And so what you see in the new media spaces, and these network experiments with blogging, is that sort of process. They’ve taken a medium that they themselves talked about in terms of accountability and transparency and openness and extended it to this traditional stage management process. They continue to control what remains backstage and what goes front-stage. And there are good justifications for doing that. But they’ve also extended that to the process of comment moderation. You’ll get pointed to a description of why comments are moderated the way they are — but you’ll never see exactly why a comment is spammed or not. That’s not unique to the news, either. But it’s an interesting preservation of the way the media’s worked for a long time.

And this has been described by other scholars, as well. So Alfred Hermida has a really neat piece on blogging at the BBC where he talks about much the same thing. He uses different terms — he talks about “gatekeeping,” as opposed to this notion of stage management — but it’s a pretty robust finding across a lot of institutions.

And I don’t want to portray it as something unique to journalism. This process of self-presentation and this performance of authority is widespread — and maybe necessary to journalism. I think the jury’s out on that.

MG: Definitely. Which brings up the question of how authority is expressed across different media. Does broadcast, for example, being what it is, have a different mandate than other types of journalism?

JB: Right. One of the remarkable things about broadcast news is the amount of stage management that you see in the traditional product. So if you look at an organization like ABC News, for instance — before their recent mass layoffs — they have several dozen correspondents: 77 or so people. But they have 1,500 total staff. And when you’re producing for a visual medium, you’re very selective about what appears on front-stage — this mise-en-scène of network news: what appears on camera and what ends up on the cutting-room floor, and so on. The vast majority of their newsgathering operation — the desk assistants and the bookers and the people who do all the pre-interviewing and the off-air correspondents — are people who never appear on-air. No network is its anchor.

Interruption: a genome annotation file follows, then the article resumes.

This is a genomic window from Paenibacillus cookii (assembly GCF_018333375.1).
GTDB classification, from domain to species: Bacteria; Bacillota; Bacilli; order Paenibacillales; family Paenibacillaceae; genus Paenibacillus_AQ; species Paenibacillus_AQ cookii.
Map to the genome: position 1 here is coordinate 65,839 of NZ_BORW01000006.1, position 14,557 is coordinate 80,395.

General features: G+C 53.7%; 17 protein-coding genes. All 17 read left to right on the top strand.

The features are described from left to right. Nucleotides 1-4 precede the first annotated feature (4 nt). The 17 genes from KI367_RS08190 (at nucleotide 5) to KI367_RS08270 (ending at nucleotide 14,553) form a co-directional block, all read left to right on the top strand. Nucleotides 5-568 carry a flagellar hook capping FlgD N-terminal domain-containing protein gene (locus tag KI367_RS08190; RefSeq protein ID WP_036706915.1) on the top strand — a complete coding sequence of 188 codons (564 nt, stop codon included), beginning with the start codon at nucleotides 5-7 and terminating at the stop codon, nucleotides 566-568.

So there’s that aspect, in which a large portion of the news ecosystem isn’t visible to the public — and there’s an argument to be made that having a small set of news personalities with whom audiences can identify is good for the product — and there are a lot of organizations where the vast majority of people involved in things don’t really speak. So that was one of the interesting aspects of looking at the blogging efforts of network news: Once that somewhat natural distinction between on-air and off-air talent and support staff disappears, who becomes visible online?

And you do have a lot of producers, a lot of bookers and other types of professionals who appear on the blogs, which is a really fascinating thing. The blogs are an extension of the stage management thing, but also a challenge to that model.

Image from daveynin used under a Creative Commons License.

May 04 2010

19:36

What are your caching (and cache-busting) tips and tricks?

Many of us work on database-intensive web apps and rely on caching for site performance. So what are the tips, tricks and tweaks you've developed to keep your apps humming along while avoiding database meltdowns?

From the big things (got a great strategy for caching server config?) down to little plugin approaches (like the example I'll put below).

December 21 2009

16:05

An Orchestra of Linux Laptops, and How to Make Your Own Laptop Instrument

L2Ork-1

For a generation of musicians of nearly every genre, the laptop has become an instrument. It’s easy to take for granted, but the rise of the computer for music has been remarkable. Less than twenty years ago, real-time digital synthesis and audio processing was the domain of expensive, specialized workstations. Now, $700 per seat can buy you a full-blown musical rig, with the computer hardware, gestural input courtesy the Nintendo Wii controller, and even a DIY speaker made from IKEA salad bowls. The next challenge is to make this setup as flexible and reliable as possible. Enter Linux.

According with the laptop’s graduation to instrument status, laptops orchestras have spread worldwide, inspired especially by the innovative Princeton Laptop Orchestra (“PLOrk”) directed by Dan Trueman and Perry Cook. PLOrk’s alumnus Ge Wang has even gone on to greater fame making applications for the iPhone via ocarina and T-Pain app developer Smule. The sounds of these ensembles may sometimes be strange, but by pushing laptop performance, the groups are a great place to look for how to get the most out of computer music, whatever your tastes may be.